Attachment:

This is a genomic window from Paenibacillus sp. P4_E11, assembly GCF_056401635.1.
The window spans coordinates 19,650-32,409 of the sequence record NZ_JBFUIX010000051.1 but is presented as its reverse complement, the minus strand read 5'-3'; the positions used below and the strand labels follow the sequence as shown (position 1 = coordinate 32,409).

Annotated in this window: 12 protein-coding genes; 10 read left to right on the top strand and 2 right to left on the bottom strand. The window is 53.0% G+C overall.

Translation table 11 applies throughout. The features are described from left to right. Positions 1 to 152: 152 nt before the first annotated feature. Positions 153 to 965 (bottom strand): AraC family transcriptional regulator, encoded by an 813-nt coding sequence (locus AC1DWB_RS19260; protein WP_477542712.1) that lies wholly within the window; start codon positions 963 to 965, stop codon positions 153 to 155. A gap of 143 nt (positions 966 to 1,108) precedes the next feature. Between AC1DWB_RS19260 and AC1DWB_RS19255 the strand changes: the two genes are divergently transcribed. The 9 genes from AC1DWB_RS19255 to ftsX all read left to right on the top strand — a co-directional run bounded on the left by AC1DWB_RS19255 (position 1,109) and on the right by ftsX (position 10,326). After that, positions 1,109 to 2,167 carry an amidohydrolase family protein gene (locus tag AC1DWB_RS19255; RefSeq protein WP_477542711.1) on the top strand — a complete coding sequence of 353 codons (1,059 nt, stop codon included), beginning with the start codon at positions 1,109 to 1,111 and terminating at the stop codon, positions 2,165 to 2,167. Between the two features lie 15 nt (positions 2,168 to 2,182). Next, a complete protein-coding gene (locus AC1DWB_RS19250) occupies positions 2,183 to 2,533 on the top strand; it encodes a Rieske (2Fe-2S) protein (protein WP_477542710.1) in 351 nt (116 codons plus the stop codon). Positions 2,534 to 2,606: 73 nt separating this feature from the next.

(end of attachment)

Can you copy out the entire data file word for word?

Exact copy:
This is a genomic window from Paenibacillus sp. P4_E11, assembly GCF_056401635.1.
The window spans coordinates 19,650-32,409 of the sequence record NZ_JBFUIX010000051.1 but is presented as its reverse complement, the minus strand read 5'-3'; the positions used below and the strand labels follow the sequence as shown (position 1 = coordinate 32,409).

Annotated in this window: 12 protein-coding genes; 10 read left to right on the top strand and 2 right to left on the bottom strand. The window is 53.0% G+C overall.

Translation table 11 applies throughout. The features are described from left to right. Positions 1 to 152: 152 nt before the first annotated feature. Positions 153 to 965 (bottom strand): AraC family transcriptional regulator, encoded by an 813-nt coding sequence (locus AC1DWB_RS19260; protein WP_477542712.1) that lies wholly within the window; start codon positions 963 to 965, stop codon positions 153 to 155. A gap of 143 nt (positions 966 to 1,108) precedes the next feature. Between AC1DWB_RS19260 and AC1DWB_RS19255 the strand changes: the two genes are divergently transcribed. The 9 genes from AC1DWB_RS19255 to ftsX all read left to right on the top strand — a co-directional run bounded on the left by AC1DWB_RS19255 (position 1,109) and on the right by ftsX (position 10,326). After that, positions 1,109 to 2,167 carry an amidohydrolase family protein gene (locus tag AC1DWB_RS19255; RefSeq protein WP_477542711.1) on the top strand — a complete coding sequence of 353 codons (1,059 nt, stop codon included), beginning with the start codon at positions 1,109 to 1,111 and terminating at the stop codon, positions 2,165 to 2,167. Between the two features lie 15 nt (positions 2,168 to 2,182). Next, a complete protein-coding gene (locus AC1DWB_RS19250) occupies positions 2,183 to 2,533 on the top strand; it encodes a Rieske (2Fe-2S) protein (protein WP_477542710.1) in 351 nt (116 codons plus the stop codon). Positions 2,534 to 2,606: 73 nt separating this feature from the next.